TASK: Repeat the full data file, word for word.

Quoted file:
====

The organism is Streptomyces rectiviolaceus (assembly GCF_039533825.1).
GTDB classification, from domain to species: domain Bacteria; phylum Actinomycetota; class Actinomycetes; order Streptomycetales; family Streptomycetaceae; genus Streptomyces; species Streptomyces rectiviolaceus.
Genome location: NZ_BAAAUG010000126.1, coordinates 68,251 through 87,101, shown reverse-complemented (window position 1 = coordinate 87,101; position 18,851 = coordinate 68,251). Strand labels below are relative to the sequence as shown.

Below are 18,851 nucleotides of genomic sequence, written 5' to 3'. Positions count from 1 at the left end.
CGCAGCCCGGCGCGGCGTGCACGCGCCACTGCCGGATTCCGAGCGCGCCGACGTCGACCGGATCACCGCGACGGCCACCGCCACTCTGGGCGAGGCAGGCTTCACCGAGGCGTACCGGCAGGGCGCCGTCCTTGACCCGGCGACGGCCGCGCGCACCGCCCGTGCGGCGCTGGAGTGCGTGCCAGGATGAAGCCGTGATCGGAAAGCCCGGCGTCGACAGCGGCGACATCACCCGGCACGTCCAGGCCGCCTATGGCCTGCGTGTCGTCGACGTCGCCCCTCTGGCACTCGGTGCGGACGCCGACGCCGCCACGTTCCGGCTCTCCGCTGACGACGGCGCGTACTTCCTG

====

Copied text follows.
The organism is Streptomyces rectiviolaceus (assembly GCF_039533825.1).
GTDB classification, from domain to species: domain Bacteria; phylum Actinomycetota; class Actinomycetes; order Streptomycetales; family Streptomycetaceae; genus Streptomyces; species Streptomyces rectiviolaceus.
Genome location: NZ_BAAAUG010000126.1, coordinates 68,251 through 87,101, shown reverse-complemented (window position 1 = coordinate 87,101; position 18,851 = coordinate 68,251). Strand labels below are relative to the sequence as shown.

Below are 18,851 nucleotides of genomic sequence, written 5' to 3'. Positions count from 1 at the left end.
CGCAGCCCGGCGCGGCGTGCACGCGCCACTGCCGGATTCCGAGCGCGCCGACGTCGACCGGATCACCGCGACGGCCACCGCCACTCTGGGCGAGGCAGGCTTCACCGAGGCGTACCGGCAGGGCGCCGTCCTTGACCCGGCGACGGCCGCGCGCACCGCCCGTGCGGCGCTGGAGTGCGTGCCAGGATGAAGCCGTGATCGGAAAGCCCGGCGTCGACAGCGGCGACATCACCCGGCACGTCCAGGCCGCCTATGGCCTGCGTGTCGTCGACGTCGCCCCTCTGGCACTCGGTGCGGACGCCGACGCCGCCACGTTCCGGCTCTCCGCTGACGACGGCGCGTACTTCCTG